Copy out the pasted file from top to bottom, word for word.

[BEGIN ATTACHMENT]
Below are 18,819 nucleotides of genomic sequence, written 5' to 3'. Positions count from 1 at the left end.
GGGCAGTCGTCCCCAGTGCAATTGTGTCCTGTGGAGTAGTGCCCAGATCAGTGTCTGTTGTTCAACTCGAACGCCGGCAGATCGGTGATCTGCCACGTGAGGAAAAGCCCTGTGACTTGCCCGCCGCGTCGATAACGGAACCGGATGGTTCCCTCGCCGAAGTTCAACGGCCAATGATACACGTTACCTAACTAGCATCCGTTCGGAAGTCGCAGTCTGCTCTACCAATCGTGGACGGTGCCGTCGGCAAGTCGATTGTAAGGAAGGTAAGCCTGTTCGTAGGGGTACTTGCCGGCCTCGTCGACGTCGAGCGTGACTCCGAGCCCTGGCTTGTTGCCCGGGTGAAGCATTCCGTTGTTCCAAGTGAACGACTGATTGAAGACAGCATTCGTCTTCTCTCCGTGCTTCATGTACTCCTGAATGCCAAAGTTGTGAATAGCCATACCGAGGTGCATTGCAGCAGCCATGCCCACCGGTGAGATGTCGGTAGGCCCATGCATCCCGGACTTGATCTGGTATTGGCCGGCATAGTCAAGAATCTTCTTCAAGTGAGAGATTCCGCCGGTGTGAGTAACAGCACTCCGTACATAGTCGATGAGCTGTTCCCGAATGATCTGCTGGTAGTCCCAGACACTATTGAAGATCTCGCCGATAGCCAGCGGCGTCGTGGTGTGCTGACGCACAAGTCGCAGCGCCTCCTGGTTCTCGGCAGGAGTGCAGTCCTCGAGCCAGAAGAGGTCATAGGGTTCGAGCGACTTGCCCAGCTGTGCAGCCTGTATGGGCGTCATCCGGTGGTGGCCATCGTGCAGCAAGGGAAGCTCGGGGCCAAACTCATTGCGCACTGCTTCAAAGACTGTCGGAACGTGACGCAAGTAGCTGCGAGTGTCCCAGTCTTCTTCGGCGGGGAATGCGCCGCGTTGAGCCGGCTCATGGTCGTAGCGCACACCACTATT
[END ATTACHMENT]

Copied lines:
Below are 18,819 nucleotides of genomic sequence, written 5' to 3'. Positions count from 1 at the left end.
GGGCAGTCGTCCCCAGTGCAATTGTGTCCTGTGGAGTAGTGCCCAGATCAGTGTCTGTTGTTCAACTCGAACGCCGGCAGATCGGTGATCTGCCACGTGAGGAAAAGCCCTGTGACTTGCCCGCCGCGTCGATAACGGAACCGGATGGTTCCCTCGCCGAAGTTCAACGGCCAATGATACACGTTACCTAACTAGCATCCGTTCGGAAGTCGCAGTCTGCTCTACCAATCGTGGACGGTGCCGTCGGCAAGTCGATTGTAAGGAAGGTAAGCCTGTTCGTAGGGGTACTTGCCGGCCTCGTCGACGTCGAGCGTGACTCCGAGCCCTGGCTTGTTGCCCGGGTGAAGCATTCCGTTGTTCCAAGTGAACGACTGATTGAAGACAGCATTCGTCTTCTCTCCGTGCTTCATGTACTCCTGAATGCCAAAGTTGTGAATAGCCATACCGAGGTGCATTGCAGCAGCCATGCCCACCGGTGAGATGTCGGTAGGCCCATGCATCCCGGACTTGATCTGGTATTGGCCGGCATAGTCAAGAATCTTCTTCAAGTGAGAGATTCCGCCGGTGTGAGTAACAGCACTCCGTACATAGTCGATGAGCTGTTCCCGAATGATCTGCTGGTAGTCCCAGACACTATTGAAGATCTCGCCGATAGCCAGCGGCGTCGTGGTGTGCTGACGCACAAGTCGCAGCGCCTCCTGGTTCTCGGCAGGAGTGCAGTCCTCGAGCCAGAAGAGGTCATAGGGTTCGAGCGACTTGCCCAGCTGTGCAGCCTGTATGGGCGTCATCCGGTGGTGGCCATCGTGCAGCAAGGGAAGCTCGGGGCCAAACTCATTGCGCACTGCTTCAAAGACTGTCGGAACGTGACGCAAGTAGCTGCGAGTGTCCCAGTCTTCTTCGGCGGGGAATGCGCCGCGTTGAGCCGGCTCATGGTCGTAGCGCACACCACTATT